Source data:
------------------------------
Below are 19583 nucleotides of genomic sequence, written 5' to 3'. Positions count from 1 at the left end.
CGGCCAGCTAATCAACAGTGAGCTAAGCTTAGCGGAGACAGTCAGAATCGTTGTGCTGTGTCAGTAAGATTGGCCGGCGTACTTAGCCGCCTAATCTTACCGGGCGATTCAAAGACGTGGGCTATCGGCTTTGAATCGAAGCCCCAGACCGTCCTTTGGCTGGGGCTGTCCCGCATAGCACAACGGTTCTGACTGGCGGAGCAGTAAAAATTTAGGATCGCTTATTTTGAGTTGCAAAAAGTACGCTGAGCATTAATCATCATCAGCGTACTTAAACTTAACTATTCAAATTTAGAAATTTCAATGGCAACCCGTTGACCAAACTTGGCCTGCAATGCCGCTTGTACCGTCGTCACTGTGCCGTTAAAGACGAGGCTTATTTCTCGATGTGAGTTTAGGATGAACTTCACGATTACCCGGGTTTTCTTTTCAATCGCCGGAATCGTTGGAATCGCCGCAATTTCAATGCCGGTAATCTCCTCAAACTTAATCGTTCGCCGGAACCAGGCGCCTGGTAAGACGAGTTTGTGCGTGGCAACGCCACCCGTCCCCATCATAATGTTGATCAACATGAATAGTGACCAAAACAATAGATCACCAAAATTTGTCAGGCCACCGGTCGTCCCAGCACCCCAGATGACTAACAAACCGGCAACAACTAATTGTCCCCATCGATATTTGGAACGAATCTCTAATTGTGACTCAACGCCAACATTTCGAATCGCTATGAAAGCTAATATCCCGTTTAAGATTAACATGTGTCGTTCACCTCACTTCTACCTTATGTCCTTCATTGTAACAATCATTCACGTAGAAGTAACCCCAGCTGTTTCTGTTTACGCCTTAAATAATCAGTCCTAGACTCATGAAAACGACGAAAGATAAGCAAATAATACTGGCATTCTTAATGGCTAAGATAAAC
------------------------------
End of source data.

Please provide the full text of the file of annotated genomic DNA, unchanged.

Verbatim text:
Below are 19583 nucleotides of genomic sequence, written 5' to 3'. Positions count from 1 at the left end.
CGGCCAGCTAATCAACAGTGAGCTAAGCTTAGCGGAGACAGTCAGAATCGTTGTGCTGTGTCAGTAAGATTGGCCGGCGTACTTAGCCGCCTAATCTTACCGGGCGATTCAAAGACGTGGGCTATCGGCTTTGAATCGAAGCCCCAGACCGTCCTTTGGCTGGGGCTGTCCCGCATAGCACAACGGTTCTGACTGGCGGAGCAGTAAAAATTTAGGATCGCTTATTTTGAGTTGCAAAAAGTACGCTGAGCATTAATCATCATCAGCGTACTTAAACTTAACTATTCAAATTTAGAAATTTCAATGGCAACCCGTTGACCAAACTTGGCCTGCAATGCCGCTTGTACCGTCGTCACTGTGCCGTTAAAGACGAGGCTTATTTCTCGATGTGAGTTTAGGATGAACTTCACGATTACCCGGGTTTTCTTTTCAATCGCCGGAATCGTTGGAATCGCCGCAATTTCAATGCCGGTAATCTCCTCAAACTTAATCGTTCGCCGGAACCAGGCGCCTGGTAAGACGAGTTTGTGCGTGGCAACGCCACCCGTCCCCATCATAATGTTGATCAACATGAATAGTGACCAAAACAATAGATCACCAAAATTTGTCAGGCCACCGGTCGTCCCAGCACCCCAGATGACTAACAAACCGGCAACAACTAATTGTCCCCATCGATATTTGGAACGAATCTCTAATTGTGACTCAACGCCAACATTTCGAATCGCTATGAAAGCTAATATCCCGTTTAAGATTAACATGTGTCGTTCACCTCACTTCTACCTTATGTCCTTCATTGTAACAATCATTCACGTAGAAGTAACCCCAGCTGTTTCTGTTTACGCCTTAAATAATCAGTCCTAGACTCATGAAAACGACGAAAGATAAGCAAATAATACTGGCATTCTTAATGGCTAAGATAAAC